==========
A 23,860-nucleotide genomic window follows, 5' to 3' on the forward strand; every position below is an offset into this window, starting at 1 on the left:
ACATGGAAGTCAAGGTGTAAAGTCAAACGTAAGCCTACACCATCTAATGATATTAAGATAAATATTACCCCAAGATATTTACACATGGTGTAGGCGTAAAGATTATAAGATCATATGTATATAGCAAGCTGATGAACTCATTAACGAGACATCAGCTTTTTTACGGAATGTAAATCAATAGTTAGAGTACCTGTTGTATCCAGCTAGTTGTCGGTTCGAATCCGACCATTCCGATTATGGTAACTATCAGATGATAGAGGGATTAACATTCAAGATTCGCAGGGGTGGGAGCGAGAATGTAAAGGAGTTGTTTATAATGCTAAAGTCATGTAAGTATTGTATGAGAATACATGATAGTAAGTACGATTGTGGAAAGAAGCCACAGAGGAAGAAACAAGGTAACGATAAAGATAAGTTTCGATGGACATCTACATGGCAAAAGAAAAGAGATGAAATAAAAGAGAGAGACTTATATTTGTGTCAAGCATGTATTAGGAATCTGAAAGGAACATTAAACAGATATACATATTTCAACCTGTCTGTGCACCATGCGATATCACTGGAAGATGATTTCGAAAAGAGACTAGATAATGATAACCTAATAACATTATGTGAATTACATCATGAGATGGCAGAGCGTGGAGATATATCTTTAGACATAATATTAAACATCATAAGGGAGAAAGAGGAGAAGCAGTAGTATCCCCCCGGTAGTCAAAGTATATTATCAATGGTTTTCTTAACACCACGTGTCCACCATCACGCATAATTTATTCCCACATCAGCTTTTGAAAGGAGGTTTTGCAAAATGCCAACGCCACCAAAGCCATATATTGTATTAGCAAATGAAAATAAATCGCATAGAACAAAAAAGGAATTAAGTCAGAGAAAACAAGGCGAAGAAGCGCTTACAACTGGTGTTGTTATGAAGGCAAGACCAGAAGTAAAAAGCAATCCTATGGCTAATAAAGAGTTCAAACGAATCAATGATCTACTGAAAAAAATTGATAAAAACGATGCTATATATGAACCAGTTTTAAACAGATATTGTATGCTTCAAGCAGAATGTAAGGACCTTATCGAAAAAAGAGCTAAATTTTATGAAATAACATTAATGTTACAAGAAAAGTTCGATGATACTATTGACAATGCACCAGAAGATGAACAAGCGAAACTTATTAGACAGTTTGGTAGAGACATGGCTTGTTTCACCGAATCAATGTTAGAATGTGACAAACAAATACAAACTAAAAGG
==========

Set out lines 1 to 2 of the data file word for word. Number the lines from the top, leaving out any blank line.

A 23,860-nucleotide genomic window follows, 5' to 3' on the forward strand; every position below is an offset into this window, starting at 1 on the left:
ACATGGAAGTCAAGGTGTAAAGTCAAACGTAAGCCTACACCATCTAATGATATTAAGATAAATATTACCCCAAGATATTTACACATGGTGTAGGCGTAAAGATTATAAGATCATATGTATATAGCAAGCTGATGAACTCATTAACGAGACATCAGCTTTTTTACGGAATGTAAATCAATAGTTAGAGTACCTGTTGTATCCAGCTAGTTGTCGGTTCGAATCCGACCATTCCGATTATGGTAACTATCAGATGATAGAGGGATTAACATTCAAGATTCGCAGGGGTGGGAGCGAGAATGTAAAGGAGTTGTTTATAATGCTAAAGTCATGTAAGTATTGTATGAGAATACATGATAGTAAGTACGATTGTGGAAAGAAGCCACAGAGGAAGAAACAAGGTAACGATAAAGATAAGTTTCGATGGACATCTACATGGCAAAAGAAAAGAGATGAAATAAAAGAGAGAGACTTATATTTGTGTCAAGCATGTATTAGGAATCTGAAAGGAACATTAAACAGATATACATATTTCAACCTGTCTGTGCACCATGCGATATCACTGGAAGATGATTTCGAAAAGAGACTAGATAATGATAACCTAATAACATTATGTGAATTACATCATGAGATGGCAGAGCGTGGAGATATATCTTTAGACATAATATTAAACATCATAAGGGAGAAAGAGGAGAAGCAGTAGTATCCCCCCGGTAGTCAAAGTATATTATCAATGGTTTTCTTAACACCACGTGTCCACCATCACGCATAATTTATTCCCACATCAGCTTTTGAAAGGAGGTTTTGCAAAATGCCAACGCCACCAAAGCCATATATTGTATTAGCAAATGAAAATAAATCGCATAGAACAAAAAAGGAATTAAGTCAGAGAAAACAAGGCGAAGAAGCGCTTACAACTGGTGTTGTTATGAAGGCAAGACCAGAAGTAAAAAGCAATCCTATGGCTAATAAAGAGTTCAAACGAATCAATGATCTACTGAAAAAAATTGATAAAAACGATGCTATATATGAACCAGTTTTAAACAGATATTGTATGCTTCAAGCAGAATGTAAGGACCTTATCGAAAAAAGAGCTAAATTTTATGAAATAACATTAATGTTACAAGAAAAGTTCGATGATACTATTGACAATGCACCAGAAGATGAACAAGCGAAACTTATTAGACAGTTTGGTAGAGACATGGCTTGTTTCACCGAATCAATGTTAGAATGTGACAAACAAATACAAACTAAAAGG